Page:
Sales of all new motor vehicles in Japan were down 10.8 percent in June, continuing a down trend after the Japanese government discontinued subsidies on eco-friendly cars in September last year. Sales of minivehicles, and especially sales of imported cars softened the blow. (Read More…)
Last week, I had a few very interesting discussions with a few very famous people, and I should not keep them to myself. The discussions were about one of my pet peeves, the supposedly closed Japanese car market, and the allegedly manipulated Japanese currency. Some very knowledgeable people I talked to were convinced it’s true. Other very knowledgeable folks said it’s utter baloney. In a rare display of balanced reporting, I will bring you both. And as they say, we purport, you decide.
“Nissan Motor Co.’s take-no-prisoners approach to gaining U.S. market share has the auto industry worried that a price war is brewing that will erode the profit progress made since the recession ravaged auto sales.”
According to the Detroit paper, Nissan’s recent price reductions are
“the first sign of a Japanese automaker taking advantage of the weakening yen that Prime Minister Shinzo Abe has pushed down to improve Japan’s economy. That currency’s 15 percent swoon versus the dollar since Oct. 31 gives Japanese automakers an extra $1,500 per car they can use to cut prices or offer additional features while keeping prices even.”
It’s only a sign if you are both blind and fact-resistant.
Toyota’s main corporate website in Japan has been hacked. According to a Toyota spokesman in Tokyo, Toyota’s main corporate website at www.toyota.co.jp was penetrated by unknown attackers. Data on the site was changed, the hack then led users to a fraudulent website, where they may have caught malware. According to a Toyota statement, the malware should be detected by modern malware checkers. (Read More…)
Everybody was betting big on electric cars in China. Everybody thought China will be the world’s biggest market for EVs. It was a bluff. At the Shanghai Auto Show in April, the smart money suddenly was on hybrids. Insiders expect that the Chinese government will extend bigger subsidies to buyers of hybrid cars, after the big electric car revolution in China turned out to be a bust. This is good for Japanese carmakers – for some at least. (Read More…)
AutomakerS around the world seem to have colluded to turn 2015 into the Hydrogen year. Yesterday in Nagoya (a trip into which TTAC invested 21,160 yen, and the price of a bento box, no freebie jaunts in Japan) , Toyota’s NA CEO Jim Lentz confirmed that the Hydrogen Year is still on the calendar.
For better or for worse, it looks like the endless rants of bloggers about beige appliances are having their effects. Toyota is getting in touch with its emotional self, and that self-discovery starts in America, ground zero of the beige kvetching. (Read More…)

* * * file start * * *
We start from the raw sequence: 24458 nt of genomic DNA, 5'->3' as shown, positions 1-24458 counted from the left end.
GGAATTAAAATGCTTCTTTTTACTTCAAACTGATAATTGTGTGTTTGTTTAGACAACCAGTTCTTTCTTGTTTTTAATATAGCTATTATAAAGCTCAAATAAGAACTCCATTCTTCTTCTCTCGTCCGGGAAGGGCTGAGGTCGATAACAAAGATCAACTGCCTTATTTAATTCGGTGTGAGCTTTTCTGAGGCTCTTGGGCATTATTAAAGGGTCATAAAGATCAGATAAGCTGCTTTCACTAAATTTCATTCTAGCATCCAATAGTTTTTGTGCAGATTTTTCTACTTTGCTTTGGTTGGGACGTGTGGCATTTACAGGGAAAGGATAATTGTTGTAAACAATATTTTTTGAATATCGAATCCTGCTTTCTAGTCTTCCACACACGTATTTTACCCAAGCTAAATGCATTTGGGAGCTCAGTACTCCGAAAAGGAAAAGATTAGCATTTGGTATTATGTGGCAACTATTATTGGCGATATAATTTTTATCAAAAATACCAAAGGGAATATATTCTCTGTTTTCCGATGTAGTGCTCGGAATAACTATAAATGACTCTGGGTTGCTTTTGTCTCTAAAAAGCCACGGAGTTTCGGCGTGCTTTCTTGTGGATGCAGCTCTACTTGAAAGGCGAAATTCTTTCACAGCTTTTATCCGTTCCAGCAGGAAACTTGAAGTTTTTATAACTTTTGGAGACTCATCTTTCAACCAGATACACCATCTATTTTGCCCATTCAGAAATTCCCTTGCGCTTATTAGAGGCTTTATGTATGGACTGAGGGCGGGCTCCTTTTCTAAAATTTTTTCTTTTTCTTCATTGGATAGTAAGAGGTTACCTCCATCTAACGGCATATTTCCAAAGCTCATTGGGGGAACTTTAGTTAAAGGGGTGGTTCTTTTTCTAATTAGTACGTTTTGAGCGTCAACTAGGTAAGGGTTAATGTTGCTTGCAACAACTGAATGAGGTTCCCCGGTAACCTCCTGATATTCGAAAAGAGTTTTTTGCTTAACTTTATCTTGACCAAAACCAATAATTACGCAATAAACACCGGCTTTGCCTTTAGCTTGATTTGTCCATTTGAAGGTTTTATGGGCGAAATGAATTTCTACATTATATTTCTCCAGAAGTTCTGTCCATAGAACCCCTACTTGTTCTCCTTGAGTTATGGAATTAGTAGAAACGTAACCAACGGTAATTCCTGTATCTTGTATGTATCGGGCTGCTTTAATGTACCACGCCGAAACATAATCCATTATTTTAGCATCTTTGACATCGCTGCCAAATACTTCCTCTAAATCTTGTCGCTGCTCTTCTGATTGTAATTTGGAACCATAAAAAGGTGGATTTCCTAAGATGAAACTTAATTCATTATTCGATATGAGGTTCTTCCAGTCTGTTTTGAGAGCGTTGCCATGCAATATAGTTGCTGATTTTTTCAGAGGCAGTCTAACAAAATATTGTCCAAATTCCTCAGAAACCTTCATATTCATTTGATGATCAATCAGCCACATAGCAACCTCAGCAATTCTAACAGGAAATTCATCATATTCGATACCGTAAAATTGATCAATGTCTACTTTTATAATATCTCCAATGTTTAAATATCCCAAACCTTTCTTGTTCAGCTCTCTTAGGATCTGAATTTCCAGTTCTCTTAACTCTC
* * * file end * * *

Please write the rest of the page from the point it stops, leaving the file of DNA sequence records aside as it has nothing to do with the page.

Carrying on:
Unperturbed by propaganda that the Japanese import market is closed, and that setting up new cars dealerships in Japan is just about impossible, a myth propagated by an unholy UAW/D3 alliance to detract from the tariff and regulatory walls protecting the American market, Tesla opened its second Japanese showroom in Osaka. (Read More…)
Nissan and Mitsubishi today presented their jointly developed, but separately badged and marketed kei car to an amazingly large contingent of the Japanese press. TTAC readers are quite familiar with the car(s). They have watched the Nissan DAYZ and its Mitsubishi siblings, the eK Wagon and eK Custom on its first day of production at Mitsubishi’s plant in Mizushima, near Hiroshima, more than two weeks ago. Today, the car arrived in Tokyo.
May sales were down in Japan, and this time around, small kei cars could not bail out their bigger brethren. Imports into the allegedly closed market Japan on the other hand are zooming, despite the weaker yen that makes imports more expensive. (Read More…)
Renault chief Carlos Ghosn is reaching out, forging foreign alliances with a heavy emphasis on emerging markets. “Faced with the slump in the European markets,” writes the French Figaro, Renault is “edging closer to Mitsubishi.” Nothing is official, and if you ask on the record, you get firm denials, such as the “this is not true,” told to Reuters by a Mitsubishi Motors spokesman. Behind the scenes, there are traces of heavy petting. Let’s look into them. (Read More…)
Today’s Nikkei [sub] puts forth an interesting thought: Dependence on big pick-ups distracts the Detroit 3 on a global basis. Now, tiny kei cars could do the same to the Japanese. Writes the Nikkei:
“Part of the reason the Big Three U.S. automakers lost their international dominance is because they lagged foreign carmakers in implementing global strategies by clinging to large pickup trucks, which only do well in the U.S.” (Read More…)
Toyota announced today what it calls the “Big Data Traffic Information Service,” a giant mashup of data harvested from currently 3.3 million of telematics users in Japan, and 700,000 Toyota customers equipped with a Digital Communication Module (DCM), a gizmo that constantly monitors and transmits vehicle data. Combined with other telematics data, the harvest powers navigation and information services. Unlike other systems, Toyota’s on-line platform can also be used by local governments and businesses. (Read More…)
The fact that GM creates 6,000 jobs in China and will invest $11 billion in China until 2016 (and $16 billion in America) gets all the headlines. What falls under the table is the fact that someone else invests $76 billion each year straight into more than a million Americans. It’s the Japanese auto industry. (Read More…)